"Right, and Bets has already told me about her conversation with Vera Johnson. She's forty six, and works in the theatre. She's about to start an Agatha Christie play, set on an island, and came here wanting to get the 'feel' of what it would be like to be stranded with only a few guests for company," finished Fatty, with a raised amused brow.
"So, we're no further forward then," said Daisy, with a frown.
"Someone has to be lying," said Larry, "but who?" He glanced over at the door to see his wife, Helen approaching. "Something tells me we're about to get an ear bashing," he suddenly whispered to the others.
"Can we expect you all to join us in the lounge at some point this evening?" she said, looking at the huddled little party.
"Sorry, Helen," said Fatty, with an apologetic smile. "We've finished chatting here."
"And with no results, by the look of your faces," she guessed. "Honestly, sometimes I think you'd have been better to keep your noses out of what went on in Peterswood when you were children, instead of trying to be detectives."
"Find-Outers, please," said Larry, rising with dignity. "Someone had to solve the mysteries. Goon didn't have the capabilities." He looked down at the others and grinned. "Come on, let's join the others before we get further into bad books."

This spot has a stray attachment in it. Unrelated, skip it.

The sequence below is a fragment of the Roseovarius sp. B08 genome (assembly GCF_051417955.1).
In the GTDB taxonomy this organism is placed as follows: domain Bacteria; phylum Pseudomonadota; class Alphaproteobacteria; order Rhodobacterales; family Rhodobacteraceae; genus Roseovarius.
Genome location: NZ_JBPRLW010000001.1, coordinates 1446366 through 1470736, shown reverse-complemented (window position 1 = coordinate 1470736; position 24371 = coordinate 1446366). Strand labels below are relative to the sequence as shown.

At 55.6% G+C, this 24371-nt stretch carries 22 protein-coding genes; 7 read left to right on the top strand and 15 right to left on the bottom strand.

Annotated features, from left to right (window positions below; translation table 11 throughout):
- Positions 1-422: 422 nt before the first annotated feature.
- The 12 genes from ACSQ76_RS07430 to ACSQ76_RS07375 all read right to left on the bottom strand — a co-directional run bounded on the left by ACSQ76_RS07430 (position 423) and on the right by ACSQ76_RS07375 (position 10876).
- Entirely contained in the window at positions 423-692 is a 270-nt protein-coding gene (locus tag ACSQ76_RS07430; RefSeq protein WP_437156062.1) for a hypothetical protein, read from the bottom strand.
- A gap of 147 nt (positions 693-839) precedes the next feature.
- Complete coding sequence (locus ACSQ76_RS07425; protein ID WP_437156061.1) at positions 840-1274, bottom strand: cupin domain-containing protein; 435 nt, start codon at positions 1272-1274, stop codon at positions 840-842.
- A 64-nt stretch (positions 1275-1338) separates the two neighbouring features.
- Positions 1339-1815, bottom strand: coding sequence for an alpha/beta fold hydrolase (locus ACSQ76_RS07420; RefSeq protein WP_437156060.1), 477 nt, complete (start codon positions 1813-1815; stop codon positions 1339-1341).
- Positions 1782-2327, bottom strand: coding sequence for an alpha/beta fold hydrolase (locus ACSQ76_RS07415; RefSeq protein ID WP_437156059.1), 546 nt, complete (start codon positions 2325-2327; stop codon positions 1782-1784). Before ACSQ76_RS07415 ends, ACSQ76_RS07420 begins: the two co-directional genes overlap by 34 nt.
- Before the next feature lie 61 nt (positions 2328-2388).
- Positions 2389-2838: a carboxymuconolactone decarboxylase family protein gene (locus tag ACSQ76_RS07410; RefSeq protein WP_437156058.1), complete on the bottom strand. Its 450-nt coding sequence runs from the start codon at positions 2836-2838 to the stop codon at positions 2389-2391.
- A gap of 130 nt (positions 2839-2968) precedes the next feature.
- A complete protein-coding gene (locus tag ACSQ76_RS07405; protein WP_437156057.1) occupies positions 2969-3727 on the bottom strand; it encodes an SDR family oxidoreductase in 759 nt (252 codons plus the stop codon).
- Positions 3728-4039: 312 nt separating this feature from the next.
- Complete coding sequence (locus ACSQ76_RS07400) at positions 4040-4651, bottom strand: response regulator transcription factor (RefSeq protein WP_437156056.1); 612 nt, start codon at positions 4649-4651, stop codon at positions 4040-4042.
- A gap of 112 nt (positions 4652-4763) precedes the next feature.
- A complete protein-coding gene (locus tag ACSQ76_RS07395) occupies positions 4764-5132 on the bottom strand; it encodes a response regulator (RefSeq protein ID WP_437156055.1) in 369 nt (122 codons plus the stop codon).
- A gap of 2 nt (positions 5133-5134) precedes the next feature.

* * *
That evening whilst lying in bed, Fatty read the article about themselves in the magazine that had done the rounds amongst the guests. It had been a few months since he'd read his copy, so he thought it would probably be beneficial to read it once more, especially about what had been written on the 'Spiteful Letters' mystery. He read it a couple of times wondering if by any chance some kind of hint would jump out from the pages, but nothing did, and so discarding the magazine and turning out the bedside light he lay back and listened in the darkness to the steady breathing of Bets as she lay asleep besides him and Buster's gentle snore as he lay heavily on his feet. He seemed to lay there for what seemed like hours before he too fell into a troubled sleep.